Understanding Non-emergency Patients Admitted to Hospitals Through the Emergency Department for Efficient ED Functions

Published:August 27, 2009DOI:


      ED overcrowding and inefficient flow are closely related to the presence of non-emergency patients. This study aims to examine the characteristics of the non-emergency patients admitted to hospitals through the emergency department by comparison with emergency ED patients and inpatients admitted through outpatient departments, in terms of patient demographics and health care utilization and outcomes.


      This study used an exploratory descriptive design. The retrospective data of 280,104 patients from 38 hospitals were analyzed. χ2 Tests and logistic regression analyses were performed to determine significant differences among the 3 patient groups.


      Among the patients admitted through the emergency department, 13.1% were non-emergency patients. These non-emergency ED patients showed different health care utilization characteristics: 42.8% had 4 or more diagnoses, 90.3% had 5 or more laboratory tests, and 89.4% had radiology tests. After we controlled for patient characteristics and health care utilization variables, mortality risk of emergency ED patients was 2-fold higher than that of non-emergency ED patients and standard inpatients (odds ratio, 2.1), but the referral rate to other facilities on discharge was the highest in non-emergency ED patients compared with standard inpatients (odds ratio, 3.3).


      Non-emergency patients admitted to hospitals through the emergency department showed special needs for health care services: care continuity, improved access, and fast tracking for acute care hospital-level treatment. Health care policies and strategies are suggested for efficient ED functions.

      Key words

      To read this article in full you will need to make a payment


        • Richardson DB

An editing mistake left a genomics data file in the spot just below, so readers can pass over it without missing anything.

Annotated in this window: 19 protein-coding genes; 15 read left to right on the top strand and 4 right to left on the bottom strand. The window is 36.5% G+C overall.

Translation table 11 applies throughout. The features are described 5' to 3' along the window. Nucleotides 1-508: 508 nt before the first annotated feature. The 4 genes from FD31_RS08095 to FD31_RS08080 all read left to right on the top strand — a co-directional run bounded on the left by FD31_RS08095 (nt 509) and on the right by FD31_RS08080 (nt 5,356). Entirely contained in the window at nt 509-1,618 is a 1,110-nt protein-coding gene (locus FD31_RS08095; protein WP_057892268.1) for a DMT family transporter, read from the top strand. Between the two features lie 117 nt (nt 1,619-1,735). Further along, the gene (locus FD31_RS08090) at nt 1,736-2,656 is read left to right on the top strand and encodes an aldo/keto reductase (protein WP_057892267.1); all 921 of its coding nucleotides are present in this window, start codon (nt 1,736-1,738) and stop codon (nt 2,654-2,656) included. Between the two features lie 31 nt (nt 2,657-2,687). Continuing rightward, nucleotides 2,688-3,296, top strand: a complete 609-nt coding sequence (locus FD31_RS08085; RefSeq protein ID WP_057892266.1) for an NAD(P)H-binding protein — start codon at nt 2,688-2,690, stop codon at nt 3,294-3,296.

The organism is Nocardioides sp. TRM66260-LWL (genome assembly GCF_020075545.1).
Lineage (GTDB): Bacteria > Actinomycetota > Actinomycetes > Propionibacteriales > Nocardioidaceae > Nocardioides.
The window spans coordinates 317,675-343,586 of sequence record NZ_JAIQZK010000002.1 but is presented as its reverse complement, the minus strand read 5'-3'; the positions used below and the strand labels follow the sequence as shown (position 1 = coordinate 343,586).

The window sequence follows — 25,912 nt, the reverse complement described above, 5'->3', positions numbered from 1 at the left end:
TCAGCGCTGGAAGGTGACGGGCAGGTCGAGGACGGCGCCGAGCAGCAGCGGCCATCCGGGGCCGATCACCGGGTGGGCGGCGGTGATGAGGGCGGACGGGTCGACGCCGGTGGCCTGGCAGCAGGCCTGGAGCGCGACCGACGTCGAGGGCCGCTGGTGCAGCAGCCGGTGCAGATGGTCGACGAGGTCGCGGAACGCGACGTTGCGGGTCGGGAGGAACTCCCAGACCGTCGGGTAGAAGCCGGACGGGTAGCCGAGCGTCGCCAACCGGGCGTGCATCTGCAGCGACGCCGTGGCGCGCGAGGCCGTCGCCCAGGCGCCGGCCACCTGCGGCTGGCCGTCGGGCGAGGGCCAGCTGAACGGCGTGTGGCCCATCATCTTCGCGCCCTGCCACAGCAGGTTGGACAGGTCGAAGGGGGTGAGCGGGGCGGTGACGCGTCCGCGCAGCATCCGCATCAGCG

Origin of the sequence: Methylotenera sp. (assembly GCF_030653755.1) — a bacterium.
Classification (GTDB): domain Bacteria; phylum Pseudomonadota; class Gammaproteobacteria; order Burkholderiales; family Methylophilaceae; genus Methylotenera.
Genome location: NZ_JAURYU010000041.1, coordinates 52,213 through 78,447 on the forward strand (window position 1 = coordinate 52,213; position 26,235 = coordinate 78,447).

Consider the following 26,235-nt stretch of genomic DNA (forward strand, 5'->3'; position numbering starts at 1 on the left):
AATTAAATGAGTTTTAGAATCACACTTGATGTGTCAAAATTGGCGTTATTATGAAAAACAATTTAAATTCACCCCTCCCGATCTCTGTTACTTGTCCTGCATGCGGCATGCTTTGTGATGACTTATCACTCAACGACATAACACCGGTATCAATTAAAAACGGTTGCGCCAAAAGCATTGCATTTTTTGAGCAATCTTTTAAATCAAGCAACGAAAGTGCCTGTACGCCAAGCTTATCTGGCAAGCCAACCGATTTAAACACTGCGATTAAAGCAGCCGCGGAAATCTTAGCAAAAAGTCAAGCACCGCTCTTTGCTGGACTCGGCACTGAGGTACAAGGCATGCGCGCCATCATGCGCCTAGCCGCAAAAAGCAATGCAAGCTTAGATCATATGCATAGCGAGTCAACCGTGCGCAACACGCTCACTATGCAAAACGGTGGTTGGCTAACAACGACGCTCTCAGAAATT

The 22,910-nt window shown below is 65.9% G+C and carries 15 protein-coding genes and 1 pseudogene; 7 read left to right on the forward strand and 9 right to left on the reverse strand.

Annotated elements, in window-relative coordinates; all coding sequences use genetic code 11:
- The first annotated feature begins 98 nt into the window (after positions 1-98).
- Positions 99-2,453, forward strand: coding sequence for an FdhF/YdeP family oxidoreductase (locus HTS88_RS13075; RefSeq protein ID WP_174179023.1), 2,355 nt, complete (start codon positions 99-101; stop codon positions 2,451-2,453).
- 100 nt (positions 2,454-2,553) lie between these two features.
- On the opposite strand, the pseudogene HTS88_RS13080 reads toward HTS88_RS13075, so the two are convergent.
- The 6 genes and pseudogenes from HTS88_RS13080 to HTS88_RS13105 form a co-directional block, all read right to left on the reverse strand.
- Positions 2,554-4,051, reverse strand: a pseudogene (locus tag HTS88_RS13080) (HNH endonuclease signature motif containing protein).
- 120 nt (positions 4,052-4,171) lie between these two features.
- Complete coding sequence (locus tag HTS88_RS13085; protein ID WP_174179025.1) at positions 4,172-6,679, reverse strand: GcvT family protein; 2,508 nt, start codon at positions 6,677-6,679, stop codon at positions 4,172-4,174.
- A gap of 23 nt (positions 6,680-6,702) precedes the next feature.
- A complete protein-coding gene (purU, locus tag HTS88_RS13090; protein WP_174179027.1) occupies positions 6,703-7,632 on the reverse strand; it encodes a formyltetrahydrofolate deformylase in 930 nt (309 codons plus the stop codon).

Increase in patient mortality at 10 days associated with emergency department overcrowding.
        Med J Aust. 2006; 184: 213-216
        • Sprivulis PC
        • Da Silva JA
        • Jacobs IG
        • Frazer AR
        • Jelinek GA
        The association between hospital overcrowding and mortality among patients admitted via Western Australian emergency departments.
        Med J Aust. 2006; 184: 208-212
      1. The 2006 Statistics of Emergency Medicine. National Emergency Medical Center, Seoul2007
      2. Evaluation of Emergency Medical Centers. Korea Health Industry Development Institute, Seoul2004
        • Koziol-McLain J
        • Price DW
        • Weiss B
        • Quinn AA
        • Honigman B
        Seeking care for nonurgent medical conditions in the emergency department: Through the eyes of the patient.
        J Emerg Nurs. 2000; 26: 554-563
        • Howard MS
        • Davis BA
        • Anderson C
        • Cherry D
        • Koller P
        • Shelton D
        Patients' perspective on choosing the emergency department for nonurgent medical care: A qualitative study exploring one reason for overcrowding.
        J Emerg Nurs. 2005; 31: 429-435
        • Fatovich DM
        • Hirsch RL
        Entry overload, emergency department overcrowding, and ambulance bypass.
        Emerg Med J. 2003; 20: 406-409
        • Olshaker JS
        • Rathlev NK
        Emergency department overcrowding and ambulance diversion: The impact and potential solutions of extended boarding of admitted patients in the emergency department.
        J Emerg Med. 2006; 30: 351-356
        • Diesburg-Stanwood A
        • Scott J
        • Oman K
        • Whitehill C
        Nonemergent ED patients referred to community resources after medical screening examination: Characteristics, medical condition after 72 hours, and use of follow-up services.
        J Emerg Nurs. 2004; 30: 312-317
        • Lee G
        • Endacott R
        • Flett K
        • Bushnell R
        Characteristics of patients who did not wait for treatment in the emergency department: A follow up survey.
        Accid Emerg Nurs. 2006; 14: 56-62
        • Bentley J
        • Meyer J
        Repeat attendance by older people at accident and emergency departments.
        J Adv Nurs. 2004; 48: 149-156
        • Weber EJ
        • Showstack JA
        • Hunt KA
        • Colby DC
        • Callaham ML
        Does lack of a usual source of care or health insurance increase the likelihood of an emergency department visit? Results of a national population-based study.
        Ann Emerg Med. 2005; 45: 4-12


      Jee-In Hwang is Assistant Professor, Department of Nursing and Healthcare Management, College of Nursing Science, Kyung Hee University, Seoul, South Korea.


      Hyejung Chang is Associate Professor, Department of Health Services Management, College of Business Administration, Kyung Hee University, Seoul, South Korea.